Unfortunately, flat networks rarely have much, if any, security in place. There are fewer routers or firewalls on which to place ACLs, and there’s no single point at which Intrusion Detection Systems (IDSs) or Intrusion Prevention Systems (IPSs) can be deployed to monitor all network traffic. The lack of ACLs and IDS or IPS means that as soon as an attacker or piece of malware is in the network, it can move around with relative ease and with little chance of detection.
Although network-level controls are preferred and even a best practice as part of a defense-in-depth strategy, the lack of security in the network can be compensated somewhat through the use of host-level firewalls within the VMs. Unfortunately, configuring these firewalls can be a management nightmare. There is a lack of tools for the task, and many VMs reside offline in a library, and so cannot be easily managed. Some virtualization software does allow you to configure network access to VMs and comes with management tools to support configuration and maintenance. And several industry alliances promote best practices in network security through reference architectures and tools for networking components and virtualization software from specific vendors. However, these are proprietary and won't work in moderate to heavily heterogeneous host environments.
Risk #4: Lack of Anti-Malware
Another security problem that is routinely encountered in private clouds is a lack of anti-malware defenses. There is much confusion and misunderstanding about the role of anti-malware software in IaaS clouds -- a holdover from when virtualization first became mainstream. For example, many organizations won’t employ it at all on the host or in guest VMs, believing that it’s either not required, will cause performance issues, or might even cause a VM to fail.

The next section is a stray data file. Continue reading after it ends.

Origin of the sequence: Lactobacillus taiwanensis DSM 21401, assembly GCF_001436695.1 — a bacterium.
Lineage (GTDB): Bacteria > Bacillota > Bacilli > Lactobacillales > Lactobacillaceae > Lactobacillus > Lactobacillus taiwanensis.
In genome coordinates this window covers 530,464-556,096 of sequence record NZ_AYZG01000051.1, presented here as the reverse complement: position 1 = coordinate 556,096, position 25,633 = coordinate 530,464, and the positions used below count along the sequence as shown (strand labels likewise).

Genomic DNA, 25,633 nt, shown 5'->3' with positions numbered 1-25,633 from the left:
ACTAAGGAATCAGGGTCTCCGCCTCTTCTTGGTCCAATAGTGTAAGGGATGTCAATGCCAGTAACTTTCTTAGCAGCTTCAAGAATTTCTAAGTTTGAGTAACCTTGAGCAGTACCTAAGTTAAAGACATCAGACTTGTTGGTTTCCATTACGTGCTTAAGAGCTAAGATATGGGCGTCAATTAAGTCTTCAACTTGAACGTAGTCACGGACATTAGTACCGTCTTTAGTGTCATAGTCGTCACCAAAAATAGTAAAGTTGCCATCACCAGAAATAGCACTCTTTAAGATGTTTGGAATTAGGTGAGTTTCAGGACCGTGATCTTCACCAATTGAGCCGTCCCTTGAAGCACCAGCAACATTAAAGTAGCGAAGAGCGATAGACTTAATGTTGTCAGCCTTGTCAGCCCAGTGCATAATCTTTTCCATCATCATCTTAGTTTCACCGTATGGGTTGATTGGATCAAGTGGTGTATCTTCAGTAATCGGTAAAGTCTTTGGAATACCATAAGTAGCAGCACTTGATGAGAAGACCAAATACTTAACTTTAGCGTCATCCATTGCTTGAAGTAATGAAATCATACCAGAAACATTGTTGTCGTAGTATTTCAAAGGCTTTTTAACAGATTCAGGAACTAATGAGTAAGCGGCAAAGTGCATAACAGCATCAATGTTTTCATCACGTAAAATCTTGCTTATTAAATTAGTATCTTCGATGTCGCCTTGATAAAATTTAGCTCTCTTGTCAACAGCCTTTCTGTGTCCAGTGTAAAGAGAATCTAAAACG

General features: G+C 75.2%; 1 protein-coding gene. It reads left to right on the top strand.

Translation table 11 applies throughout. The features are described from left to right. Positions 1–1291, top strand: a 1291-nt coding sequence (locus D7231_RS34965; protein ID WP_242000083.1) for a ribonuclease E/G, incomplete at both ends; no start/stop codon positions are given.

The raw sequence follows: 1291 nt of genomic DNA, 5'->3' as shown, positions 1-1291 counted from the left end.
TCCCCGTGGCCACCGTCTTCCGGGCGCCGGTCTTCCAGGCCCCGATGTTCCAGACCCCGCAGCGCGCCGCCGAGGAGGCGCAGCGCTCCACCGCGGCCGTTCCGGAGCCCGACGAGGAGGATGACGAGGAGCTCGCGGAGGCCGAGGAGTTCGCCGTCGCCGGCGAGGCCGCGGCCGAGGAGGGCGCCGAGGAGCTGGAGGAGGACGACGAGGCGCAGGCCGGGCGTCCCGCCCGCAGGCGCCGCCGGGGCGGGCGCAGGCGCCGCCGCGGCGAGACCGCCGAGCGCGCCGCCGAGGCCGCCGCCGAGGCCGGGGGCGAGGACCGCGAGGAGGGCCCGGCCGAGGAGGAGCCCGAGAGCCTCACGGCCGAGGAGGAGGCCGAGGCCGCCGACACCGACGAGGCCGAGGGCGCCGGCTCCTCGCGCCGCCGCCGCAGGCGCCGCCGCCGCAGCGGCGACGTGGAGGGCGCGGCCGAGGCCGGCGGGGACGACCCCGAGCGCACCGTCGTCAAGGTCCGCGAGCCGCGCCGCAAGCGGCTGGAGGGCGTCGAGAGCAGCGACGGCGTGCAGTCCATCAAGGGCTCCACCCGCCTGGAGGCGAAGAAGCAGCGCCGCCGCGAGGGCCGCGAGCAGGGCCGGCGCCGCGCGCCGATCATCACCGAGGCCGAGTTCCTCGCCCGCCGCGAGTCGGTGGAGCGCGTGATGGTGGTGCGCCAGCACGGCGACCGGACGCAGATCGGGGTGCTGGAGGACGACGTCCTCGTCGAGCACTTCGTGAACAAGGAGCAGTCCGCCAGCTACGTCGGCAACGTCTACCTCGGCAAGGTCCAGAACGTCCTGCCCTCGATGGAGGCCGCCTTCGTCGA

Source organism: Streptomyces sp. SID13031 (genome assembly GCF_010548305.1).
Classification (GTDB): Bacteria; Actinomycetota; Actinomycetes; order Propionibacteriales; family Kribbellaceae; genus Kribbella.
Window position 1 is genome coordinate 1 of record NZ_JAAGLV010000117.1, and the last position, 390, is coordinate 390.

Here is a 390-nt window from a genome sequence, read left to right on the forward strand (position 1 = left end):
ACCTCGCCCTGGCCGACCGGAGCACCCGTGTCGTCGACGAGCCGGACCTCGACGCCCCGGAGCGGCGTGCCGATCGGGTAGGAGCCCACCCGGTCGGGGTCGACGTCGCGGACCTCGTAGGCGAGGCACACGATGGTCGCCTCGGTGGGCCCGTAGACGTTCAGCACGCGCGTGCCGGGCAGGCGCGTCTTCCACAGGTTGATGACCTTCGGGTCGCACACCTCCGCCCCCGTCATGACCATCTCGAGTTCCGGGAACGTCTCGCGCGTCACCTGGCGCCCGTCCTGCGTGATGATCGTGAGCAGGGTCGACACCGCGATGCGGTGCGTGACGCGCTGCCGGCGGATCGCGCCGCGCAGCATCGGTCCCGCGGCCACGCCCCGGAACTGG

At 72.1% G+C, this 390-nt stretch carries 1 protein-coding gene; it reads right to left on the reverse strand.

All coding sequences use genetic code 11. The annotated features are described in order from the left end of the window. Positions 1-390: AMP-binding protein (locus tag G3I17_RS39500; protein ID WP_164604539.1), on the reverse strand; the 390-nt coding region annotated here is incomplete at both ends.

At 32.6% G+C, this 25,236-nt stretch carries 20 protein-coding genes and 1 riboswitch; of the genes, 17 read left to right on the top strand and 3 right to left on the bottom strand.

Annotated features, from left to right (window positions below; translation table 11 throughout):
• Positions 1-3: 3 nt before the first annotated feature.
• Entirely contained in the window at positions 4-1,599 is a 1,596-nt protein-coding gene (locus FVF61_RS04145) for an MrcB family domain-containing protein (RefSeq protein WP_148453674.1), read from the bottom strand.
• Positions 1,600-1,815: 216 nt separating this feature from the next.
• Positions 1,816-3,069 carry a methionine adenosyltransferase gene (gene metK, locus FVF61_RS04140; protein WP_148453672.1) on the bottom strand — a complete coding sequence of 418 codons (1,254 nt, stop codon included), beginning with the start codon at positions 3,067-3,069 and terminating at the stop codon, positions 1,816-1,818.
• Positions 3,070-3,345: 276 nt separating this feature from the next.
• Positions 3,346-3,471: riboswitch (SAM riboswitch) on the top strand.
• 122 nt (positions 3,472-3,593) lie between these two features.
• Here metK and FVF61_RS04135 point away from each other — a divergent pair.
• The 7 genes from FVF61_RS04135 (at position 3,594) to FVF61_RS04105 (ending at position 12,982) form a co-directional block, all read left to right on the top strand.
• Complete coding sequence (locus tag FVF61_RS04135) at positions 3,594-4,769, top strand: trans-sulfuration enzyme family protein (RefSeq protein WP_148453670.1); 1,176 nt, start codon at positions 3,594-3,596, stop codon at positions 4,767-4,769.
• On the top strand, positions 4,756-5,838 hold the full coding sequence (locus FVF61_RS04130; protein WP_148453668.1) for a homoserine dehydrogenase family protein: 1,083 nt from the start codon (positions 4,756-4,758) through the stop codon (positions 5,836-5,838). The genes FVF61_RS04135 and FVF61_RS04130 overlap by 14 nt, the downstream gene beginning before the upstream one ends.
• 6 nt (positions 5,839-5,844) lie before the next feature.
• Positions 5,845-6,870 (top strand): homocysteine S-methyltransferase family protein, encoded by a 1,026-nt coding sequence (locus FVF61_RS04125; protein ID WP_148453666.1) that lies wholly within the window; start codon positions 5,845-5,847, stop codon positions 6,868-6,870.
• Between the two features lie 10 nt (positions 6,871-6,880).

The truth is that anti-malware defenses are required and need to be carefully deployed to ensure smooth operation and protection of host machines and guest VMs. Careless deployment of anti-malware software to a host machine can cause significant performance effects and can cause a VM to be flagged as malicious (either because it’s infected or because the malware signatures of the anti-malware software in the guest VM are detected and flagged as malware).
Anti-malware software on the host machine should be configured to exclude the scanning of files that comprise VHDs and the processes that are associated with the virtualization software. Anti-malware software in VMs needs to be configured so that it doesn’t cause performance problems on the host machine, which could affect performance across other guest VMs running on that host. This requirement might mean configuring the anti-malware software in VMs to scan for malware in files only during off-peak hours, and limiting the amount of CPU and memory resources that the anti-malware software uses, if possible.
Virtualization best practices, including dedicating a CPU core to each VM and placing each VM's configuration and VHD files on separate physical SCSI hard disk spindles, will largely mitigate the possibility that anti-malware software in a VM will have a performance impact on the host machine and other guest VMs. As with applying software updates, which I described earlier, the organization needs to ensure that offline VMs in a library are routinely brought online to obtain the latest anti-malware software and signatures. Otherwise, when brought online, the VMs might fail to detect newer malware.